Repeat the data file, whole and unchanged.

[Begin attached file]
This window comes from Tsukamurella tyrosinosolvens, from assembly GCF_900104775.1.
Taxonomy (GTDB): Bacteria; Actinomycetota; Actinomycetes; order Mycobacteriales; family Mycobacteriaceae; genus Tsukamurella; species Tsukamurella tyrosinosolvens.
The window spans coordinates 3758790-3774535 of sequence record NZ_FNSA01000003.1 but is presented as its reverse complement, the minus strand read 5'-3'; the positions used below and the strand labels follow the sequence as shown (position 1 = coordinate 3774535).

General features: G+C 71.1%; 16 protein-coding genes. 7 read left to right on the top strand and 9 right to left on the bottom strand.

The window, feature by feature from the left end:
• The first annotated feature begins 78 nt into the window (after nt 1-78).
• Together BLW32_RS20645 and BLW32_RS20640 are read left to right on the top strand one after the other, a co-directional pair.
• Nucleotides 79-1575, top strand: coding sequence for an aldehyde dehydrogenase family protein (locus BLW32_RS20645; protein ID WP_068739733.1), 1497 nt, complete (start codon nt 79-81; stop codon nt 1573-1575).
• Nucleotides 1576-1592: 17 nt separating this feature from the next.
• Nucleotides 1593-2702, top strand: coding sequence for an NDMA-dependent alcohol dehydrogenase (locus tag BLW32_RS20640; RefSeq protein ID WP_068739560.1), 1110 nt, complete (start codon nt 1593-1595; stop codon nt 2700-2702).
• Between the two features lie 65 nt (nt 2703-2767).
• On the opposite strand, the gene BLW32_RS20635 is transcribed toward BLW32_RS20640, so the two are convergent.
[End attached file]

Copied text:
This window comes from Tsukamurella tyrosinosolvens, from assembly GCF_900104775.1.
Taxonomy (GTDB): Bacteria; Actinomycetota; Actinomycetes; order Mycobacteriales; family Mycobacteriaceae; genus Tsukamurella; species Tsukamurella tyrosinosolvens.
The window spans coordinates 3758790-3774535 of sequence record NZ_FNSA01000003.1 but is presented as its reverse complement, the minus strand read 5'-3'; the positions used below and the strand labels follow the sequence as shown (position 1 = coordinate 3774535).

General features: G+C 71.1%; 16 protein-coding genes. 7 read left to right on the top strand and 9 right to left on the bottom strand.

The window, feature by feature from the left end:
• The first annotated feature begins 78 nt into the window (after nt 1-78).
• Together BLW32_RS20645 and BLW32_RS20640 are read left to right on the top strand one after the other, a co-directional pair.
• Nucleotides 79-1575, top strand: coding sequence for an aldehyde dehydrogenase family protein (locus BLW32_RS20645; protein ID WP_068739733.1), 1497 nt, complete (start codon nt 79-81; stop codon nt 1573-1575).
• Nucleotides 1576-1592: 17 nt separating this feature from the next.
• Nucleotides 1593-2702, top strand: coding sequence for an NDMA-dependent alcohol dehydrogenase (locus tag BLW32_RS20640; RefSeq protein ID WP_068739560.1), 1110 nt, complete (start codon nt 1593-1595; stop codon nt 2700-2702).
• Between the two features lie 65 nt (nt 2703-2767).
• On the opposite strand, the gene BLW32_RS20635 is transcribed toward BLW32_RS20640, so the two are convergent.